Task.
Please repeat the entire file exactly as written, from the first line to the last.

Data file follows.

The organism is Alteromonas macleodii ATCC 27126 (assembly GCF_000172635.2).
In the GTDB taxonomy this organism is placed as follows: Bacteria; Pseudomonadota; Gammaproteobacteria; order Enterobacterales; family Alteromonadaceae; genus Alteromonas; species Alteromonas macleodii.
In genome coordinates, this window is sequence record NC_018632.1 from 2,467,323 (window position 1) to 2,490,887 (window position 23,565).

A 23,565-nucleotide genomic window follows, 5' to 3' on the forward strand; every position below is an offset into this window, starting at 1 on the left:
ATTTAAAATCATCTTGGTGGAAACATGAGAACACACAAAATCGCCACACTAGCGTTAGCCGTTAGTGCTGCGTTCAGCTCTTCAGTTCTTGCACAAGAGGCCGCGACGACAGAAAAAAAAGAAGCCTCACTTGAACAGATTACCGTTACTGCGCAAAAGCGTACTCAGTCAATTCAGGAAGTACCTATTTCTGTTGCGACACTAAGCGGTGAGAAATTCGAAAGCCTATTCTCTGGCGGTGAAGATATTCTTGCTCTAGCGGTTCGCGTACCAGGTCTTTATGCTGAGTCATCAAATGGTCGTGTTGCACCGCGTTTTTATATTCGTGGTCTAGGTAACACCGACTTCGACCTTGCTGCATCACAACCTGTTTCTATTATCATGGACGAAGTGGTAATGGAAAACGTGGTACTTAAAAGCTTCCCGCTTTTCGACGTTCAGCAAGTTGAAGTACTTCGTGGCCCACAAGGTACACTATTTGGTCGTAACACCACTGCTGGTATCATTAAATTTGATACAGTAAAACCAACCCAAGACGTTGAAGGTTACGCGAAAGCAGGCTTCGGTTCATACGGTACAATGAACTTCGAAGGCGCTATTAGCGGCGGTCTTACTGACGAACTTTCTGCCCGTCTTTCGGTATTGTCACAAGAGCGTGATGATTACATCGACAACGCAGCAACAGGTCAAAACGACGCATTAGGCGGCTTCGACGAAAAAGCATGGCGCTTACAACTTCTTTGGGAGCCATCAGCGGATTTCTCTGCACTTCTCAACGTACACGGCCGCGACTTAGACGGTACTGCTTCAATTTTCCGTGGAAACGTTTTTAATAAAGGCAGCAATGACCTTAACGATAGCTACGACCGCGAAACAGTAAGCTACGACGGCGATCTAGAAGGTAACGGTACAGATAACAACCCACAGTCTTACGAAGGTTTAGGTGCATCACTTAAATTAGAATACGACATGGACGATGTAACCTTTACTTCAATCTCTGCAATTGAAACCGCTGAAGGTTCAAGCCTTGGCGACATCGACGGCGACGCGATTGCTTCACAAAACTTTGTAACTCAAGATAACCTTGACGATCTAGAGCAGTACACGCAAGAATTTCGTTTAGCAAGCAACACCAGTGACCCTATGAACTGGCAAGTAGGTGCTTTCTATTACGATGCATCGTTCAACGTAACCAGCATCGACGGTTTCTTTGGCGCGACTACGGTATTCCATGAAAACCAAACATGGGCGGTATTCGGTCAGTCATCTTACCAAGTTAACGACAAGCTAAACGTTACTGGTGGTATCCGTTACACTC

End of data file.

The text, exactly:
The organism is Alteromonas macleodii ATCC 27126 (assembly GCF_000172635.2).
In the GTDB taxonomy this organism is placed as follows: Bacteria; Pseudomonadota; Gammaproteobacteria; order Enterobacterales; family Alteromonadaceae; genus Alteromonas; species Alteromonas macleodii.
In genome coordinates, this window is sequence record NC_018632.1 from 2,467,323 (window position 1) to 2,490,887 (window position 23,565).

A 23,565-nucleotide genomic window follows, 5' to 3' on the forward strand; every position below is an offset into this window, starting at 1 on the left:
ATTTAAAATCATCTTGGTGGAAACATGAGAACACACAAAATCGCCACACTAGCGTTAGCCGTTAGTGCTGCGTTCAGCTCTTCAGTTCTTGCACAAGAGGCCGCGACGACAGAAAAAAAAGAAGCCTCACTTGAACAGATTACCGTTACTGCGCAAAAGCGTACTCAGTCAATTCAGGAAGTACCTATTTCTGTTGCGACACTAAGCGGTGAGAAATTCGAAAGCCTATTCTCTGGCGGTGAAGATATTCTTGCTCTAGCGGTTCGCGTACCAGGTCTTTATGCTGAGTCATCAAATGGTCGTGTTGCACCGCGTTTTTATATTCGTGGTCTAGGTAACACCGACTTCGACCTTGCTGCATCACAACCTGTTTCTATTATCATGGACGAAGTGGTAATGGAAAACGTGGTACTTAAAAGCTTCCCGCTTTTCGACGTTCAGCAAGTTGAAGTACTTCGTGGCCCACAAGGTACACTATTTGGTCGTAACACCACTGCTGGTATCATTAAATTTGATACAGTAAAACCAACCCAAGACGTTGAAGGTTACGCGAAAGCAGGCTTCGGTTCATACGGTACAATGAACTTCGAAGGCGCTATTAGCGGCGGTCTTACTGACGAACTTTCTGCCCGTCTTTCGGTATTGTCACAAGAGCGTGATGATTACATCGACAACGCAGCAACAGGTCAAAACGACGCATTAGGCGGCTTCGACGAAAAAGCATGGCGCTTACAACTTCTTTGGGAGCCATCAGCGGATTTCTCTGCACTTCTCAACGTACACGGCCGCGACTTAGACGGTACTGCTTCAATTTTCCGTGGAAACGTTTTTAATAAAGGCAGCAATGACCTTAACGATAGCTACGACCGCGAAACAGTAAGCTACGACGGCGATCTAGAAGGTAACGGTACAGATAACAACCCACAGTCTTACGAAGGTTTAGGTGCATCACTTAAATTAGAATACGACATGGACGATGTAACCTTTACTTCAATCTCTGCAATTGAAACCGCTGAAGGTTCAAGCCTTGGCGACATCGACGGCGACGCGATTGCTTCACAAAACTTTGTAACTCAAGATAACCTTGACGATCTAGAGCAGTACACGCAAGAATTTCGTTTAGCAAGCAACACCAGTGACCCTATGAACTGGCAAGTAGGTGCTTTCTATTACGATGCATCGTTCAACGTAACCAGCATCGACGGTTTCTTTGGCGCGACTACGGTATTCCATGAAAACCAAACATGGGCGGTATTCGGTCAGTCATCTTACCAAGTTAACGACAAGCTAAACGTTACTGGTGGTATCCGTTACACTC